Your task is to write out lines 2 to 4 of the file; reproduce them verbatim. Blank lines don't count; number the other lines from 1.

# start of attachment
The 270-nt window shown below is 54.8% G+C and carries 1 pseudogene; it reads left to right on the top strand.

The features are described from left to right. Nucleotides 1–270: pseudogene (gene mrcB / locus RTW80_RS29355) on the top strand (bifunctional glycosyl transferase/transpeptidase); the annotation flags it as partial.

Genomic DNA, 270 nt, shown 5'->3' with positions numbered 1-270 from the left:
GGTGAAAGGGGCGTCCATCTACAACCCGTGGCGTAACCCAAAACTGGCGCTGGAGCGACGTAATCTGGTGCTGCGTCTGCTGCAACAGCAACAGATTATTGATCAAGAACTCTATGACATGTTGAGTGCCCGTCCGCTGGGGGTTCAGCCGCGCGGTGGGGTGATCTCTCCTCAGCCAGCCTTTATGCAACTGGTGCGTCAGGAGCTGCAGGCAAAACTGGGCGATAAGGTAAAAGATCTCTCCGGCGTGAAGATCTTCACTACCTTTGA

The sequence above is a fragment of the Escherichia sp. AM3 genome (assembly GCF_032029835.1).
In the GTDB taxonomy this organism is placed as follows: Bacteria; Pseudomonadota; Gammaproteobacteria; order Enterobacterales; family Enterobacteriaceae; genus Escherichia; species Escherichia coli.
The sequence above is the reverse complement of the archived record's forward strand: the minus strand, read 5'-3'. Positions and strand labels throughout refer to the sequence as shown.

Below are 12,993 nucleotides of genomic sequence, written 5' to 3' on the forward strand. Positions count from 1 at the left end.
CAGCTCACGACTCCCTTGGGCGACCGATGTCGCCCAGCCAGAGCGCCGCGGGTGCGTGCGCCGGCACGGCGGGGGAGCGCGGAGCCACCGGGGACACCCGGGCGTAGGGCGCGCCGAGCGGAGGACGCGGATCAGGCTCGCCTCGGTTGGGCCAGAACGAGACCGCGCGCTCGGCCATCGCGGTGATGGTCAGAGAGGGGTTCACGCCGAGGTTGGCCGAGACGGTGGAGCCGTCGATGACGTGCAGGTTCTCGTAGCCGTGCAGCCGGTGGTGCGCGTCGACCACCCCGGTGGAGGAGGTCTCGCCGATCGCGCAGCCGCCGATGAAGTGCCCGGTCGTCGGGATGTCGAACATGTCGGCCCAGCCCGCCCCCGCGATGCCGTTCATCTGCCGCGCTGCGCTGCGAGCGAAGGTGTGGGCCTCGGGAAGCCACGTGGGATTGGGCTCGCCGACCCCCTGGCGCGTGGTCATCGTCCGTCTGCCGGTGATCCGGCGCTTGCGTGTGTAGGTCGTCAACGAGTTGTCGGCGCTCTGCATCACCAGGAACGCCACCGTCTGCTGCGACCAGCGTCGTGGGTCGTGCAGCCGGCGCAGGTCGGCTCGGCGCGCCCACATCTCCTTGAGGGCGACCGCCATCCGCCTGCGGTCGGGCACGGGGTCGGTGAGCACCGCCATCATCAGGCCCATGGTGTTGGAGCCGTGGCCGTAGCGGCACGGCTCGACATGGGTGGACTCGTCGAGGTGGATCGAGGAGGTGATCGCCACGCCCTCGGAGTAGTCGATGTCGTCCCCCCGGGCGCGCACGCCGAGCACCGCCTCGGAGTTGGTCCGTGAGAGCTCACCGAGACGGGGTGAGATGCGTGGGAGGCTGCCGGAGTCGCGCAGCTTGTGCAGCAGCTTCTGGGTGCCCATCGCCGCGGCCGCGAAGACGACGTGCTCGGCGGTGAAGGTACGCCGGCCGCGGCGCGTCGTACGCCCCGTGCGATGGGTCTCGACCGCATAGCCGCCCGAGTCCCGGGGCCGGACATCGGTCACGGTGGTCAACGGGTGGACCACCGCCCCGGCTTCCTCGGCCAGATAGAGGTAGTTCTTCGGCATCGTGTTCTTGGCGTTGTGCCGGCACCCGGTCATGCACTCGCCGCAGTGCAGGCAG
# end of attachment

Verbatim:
The features are described from left to right. Nucleotides 1–270: pseudogene (gene mrcB / locus RTW80_RS29355) on the top strand (bifunctional glycosyl transferase/transpeptidase); the annotation flags it as partial.

Genomic DNA, 270 nt, shown 5'->3' with positions numbered 1-270 from the left:
GGTGAAAGGGGCGTCCATCTACAACCCGTGGCGTAACCCAAAACTGGCGCTGGAGCGACGTAATCTGGTGCTGCGTCTGCTGCAACAGCAACAGATTATTGATCAAGAACTCTATGACATGTTGAGTGCCCGTCCGCTGGGGGTTCAGCCGCGCGGTGGGGTGATCTCTCCTCAGCCAGCCTTTATGCAACTGGTGCGTCAGGAGCTGCAGGCAAAACTGGGCGATAAGGTAAAAGATCTCTCCGGCGTGAAGATCTTCACTACCTTTGA